McLaren Engineering Group Lends Expert Services to Daring Tightrope Walk in Times Square

Notorious daredevils and high wire artists Nik and Lijana Wallenda defied odds on Sunday by simultaneously traversing a tightrope suspended 25 stories (over 250 feet) off the ground in Times Square. To ensure the stunt’s success, full-service firm McLaren Engineering Group offered its entertainment expertise, providing structural engineering services for the Dick Clark Productions (DCP) event.

McLaren Engineering Group worked closely with design engineer, Scott Lewis, Nik Wallenda and his team of riggers to engineer the steel wire tightrope, just three-quarters of an inch wide. The rope spanned north-south for five blocks and was anchored to a roof beam of 1 Times Square and to existing maintenance davits on 2 Times Square. McLaren also worked with iDEKO and specialty contractors to engineer a number of platforms and camera mounts at various locations on buildings throughout Times Square.

The Woodcliff Lake, N.J.-based firm worked with a tightrope pretensioned to over 20,000 pounds. The assembly for the event also included overhead safety cables and lateral stabilizer cables spaced along the tightrope at roughly 30-foot intervals to keep it from swaying during the walk. These stabilizers were tied off to building and sign structures on the series of buildings lining Times Square.

McLaren also conducted inspections and signed off on the integrity of all the rigging, platforms and camera mounts prior to the performance. Several weeks before the event, McLaren observed proof load testing of the 2 Times Square davits to confirm that they were suitable for anchoring the tightrope and safety lines.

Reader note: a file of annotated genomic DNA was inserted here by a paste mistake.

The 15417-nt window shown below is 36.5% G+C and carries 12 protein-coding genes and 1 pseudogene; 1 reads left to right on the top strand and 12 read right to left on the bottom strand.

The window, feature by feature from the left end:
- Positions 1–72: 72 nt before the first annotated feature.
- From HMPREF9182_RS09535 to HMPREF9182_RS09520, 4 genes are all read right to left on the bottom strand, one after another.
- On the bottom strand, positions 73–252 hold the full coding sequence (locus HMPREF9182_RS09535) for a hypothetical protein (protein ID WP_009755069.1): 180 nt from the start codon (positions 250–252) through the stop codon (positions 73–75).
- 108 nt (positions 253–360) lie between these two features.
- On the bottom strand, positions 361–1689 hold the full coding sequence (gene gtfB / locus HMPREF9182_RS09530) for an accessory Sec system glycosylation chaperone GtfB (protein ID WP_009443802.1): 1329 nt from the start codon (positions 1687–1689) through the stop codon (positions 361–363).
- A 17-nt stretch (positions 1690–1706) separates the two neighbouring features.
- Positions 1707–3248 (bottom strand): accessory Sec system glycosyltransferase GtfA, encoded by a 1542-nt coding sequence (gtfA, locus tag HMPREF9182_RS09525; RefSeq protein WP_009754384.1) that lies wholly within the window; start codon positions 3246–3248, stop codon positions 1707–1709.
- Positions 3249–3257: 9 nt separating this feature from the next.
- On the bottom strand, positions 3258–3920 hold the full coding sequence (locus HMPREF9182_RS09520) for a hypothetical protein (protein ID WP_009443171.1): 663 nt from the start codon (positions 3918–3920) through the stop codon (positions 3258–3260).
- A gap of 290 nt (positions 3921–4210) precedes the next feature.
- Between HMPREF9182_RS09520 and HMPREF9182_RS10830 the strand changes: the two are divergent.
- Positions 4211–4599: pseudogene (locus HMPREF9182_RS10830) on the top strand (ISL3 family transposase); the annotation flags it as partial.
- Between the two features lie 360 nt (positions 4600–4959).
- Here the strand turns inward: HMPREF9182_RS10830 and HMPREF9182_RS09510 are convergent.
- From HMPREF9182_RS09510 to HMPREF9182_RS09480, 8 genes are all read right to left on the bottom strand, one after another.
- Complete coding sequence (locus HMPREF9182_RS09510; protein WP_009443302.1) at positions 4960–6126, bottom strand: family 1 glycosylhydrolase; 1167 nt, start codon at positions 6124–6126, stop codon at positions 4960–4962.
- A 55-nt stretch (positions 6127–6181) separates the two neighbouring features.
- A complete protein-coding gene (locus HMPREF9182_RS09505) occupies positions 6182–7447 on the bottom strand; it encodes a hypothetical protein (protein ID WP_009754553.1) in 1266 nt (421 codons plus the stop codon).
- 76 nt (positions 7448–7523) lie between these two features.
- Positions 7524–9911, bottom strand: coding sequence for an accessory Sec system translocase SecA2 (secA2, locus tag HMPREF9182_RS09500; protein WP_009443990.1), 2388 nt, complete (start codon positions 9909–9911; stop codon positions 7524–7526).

“To make this spectacular performance happen, McLaren Engineering Group worked closely with Nik Wallenda and a great team of technicians and production people,” said Bill Gorlin, Vice President - Entertainment Division, McLaren Engineering Group. “With proper design, engineering, construction, inspection and execution, this thrilling stunt made history for the city, the Wallendas and all the people involved.”

The Wallenda siblings, seventh-generation additions to “The Flying Wallendas” circus troupe, worked with a robust production crew prior to the event, which saw them crossing paths with crowds watching below.

Both performers wore safety harnesses attached to the safety cables, a precaution required by both New York City and ABC, which broadcast the breathtaking pursuit.

Nik Wallenda holds nine Guinness World Records for acrobatic feats. In 2012, he became the first person to walk a tightrope spanning Niagara Falls. His sister, Lijana, suffered serious injuries after a 2017 rehearsal incident that also injured four other acrobats. The June 23 performance, which aired live, marked Lijana’s first stunt since the setback. It required her to slip past her brother at the midway point of a wire that also featured a sharp incline from end to end.